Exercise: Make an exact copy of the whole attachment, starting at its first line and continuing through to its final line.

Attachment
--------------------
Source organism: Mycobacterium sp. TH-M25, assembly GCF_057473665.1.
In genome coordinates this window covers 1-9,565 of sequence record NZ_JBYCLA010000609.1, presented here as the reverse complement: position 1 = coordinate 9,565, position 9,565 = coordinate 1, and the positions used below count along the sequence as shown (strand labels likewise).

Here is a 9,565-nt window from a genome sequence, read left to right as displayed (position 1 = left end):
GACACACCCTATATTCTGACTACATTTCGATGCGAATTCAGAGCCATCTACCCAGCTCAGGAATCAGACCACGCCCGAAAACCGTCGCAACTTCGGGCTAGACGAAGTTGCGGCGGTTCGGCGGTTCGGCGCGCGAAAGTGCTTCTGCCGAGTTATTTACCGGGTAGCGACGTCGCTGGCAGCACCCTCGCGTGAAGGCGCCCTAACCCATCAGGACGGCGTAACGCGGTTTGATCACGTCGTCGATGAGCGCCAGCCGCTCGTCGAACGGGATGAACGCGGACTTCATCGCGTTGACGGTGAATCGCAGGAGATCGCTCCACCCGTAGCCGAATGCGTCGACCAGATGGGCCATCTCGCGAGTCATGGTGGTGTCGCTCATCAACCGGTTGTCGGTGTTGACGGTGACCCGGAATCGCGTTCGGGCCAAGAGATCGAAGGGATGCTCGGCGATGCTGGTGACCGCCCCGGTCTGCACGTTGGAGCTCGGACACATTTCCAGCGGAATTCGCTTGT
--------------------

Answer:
Source organism: Mycobacterium sp. TH-M25, assembly GCF_057473665.1.
In genome coordinates this window covers 1-9,565 of sequence record NZ_JBYCLA010000609.1, presented here as the reverse complement: position 1 = coordinate 9,565, position 9,565 = coordinate 1, and the positions used below count along the sequence as shown (strand labels likewise).

Here is a 9,565-nt window from a genome sequence, read left to right as displayed (position 1 = left end):
GACACACCCTATATTCTGACTACATTTCGATGCGAATTCAGAGCCATCTACCCAGCTCAGGAATCAGACCACGCCCGAAAACCGTCGCAACTTCGGGCTAGACGAAGTTGCGGCGGTTCGGCGGTTCGGCGCGCGAAAGTGCTTCTGCCGAGTTATTTACCGGGTAGCGACGTCGCTGGCAGCACCCTCGCGTGAAGGCGCCCTAACCCATCAGGACGGCGTAACGCGGTTTGATCACGTCGTCGATGAGCGCCAGCCGCTCGTCGAACGGGATGAACGCGGACTTCATCGCGTTGACGGTGAATCGCAGGAGATCGCTCCACCCGTAGCCGAATGCGTCGACCAGATGGGCCATCTCGCGAGTCATGGTGGTGTCGCTCATCAACCGGTTGTCGGTGTTGACGGTGACCCGGAATCGCGTTCGGGCCAAGAGATCGAAGGGATGCTCGGCGATGCTGGTGACCGCCCCGGTCTGCACGTTGGAGCTCGGACACATTTCCAGCGGAATTCGCTTGT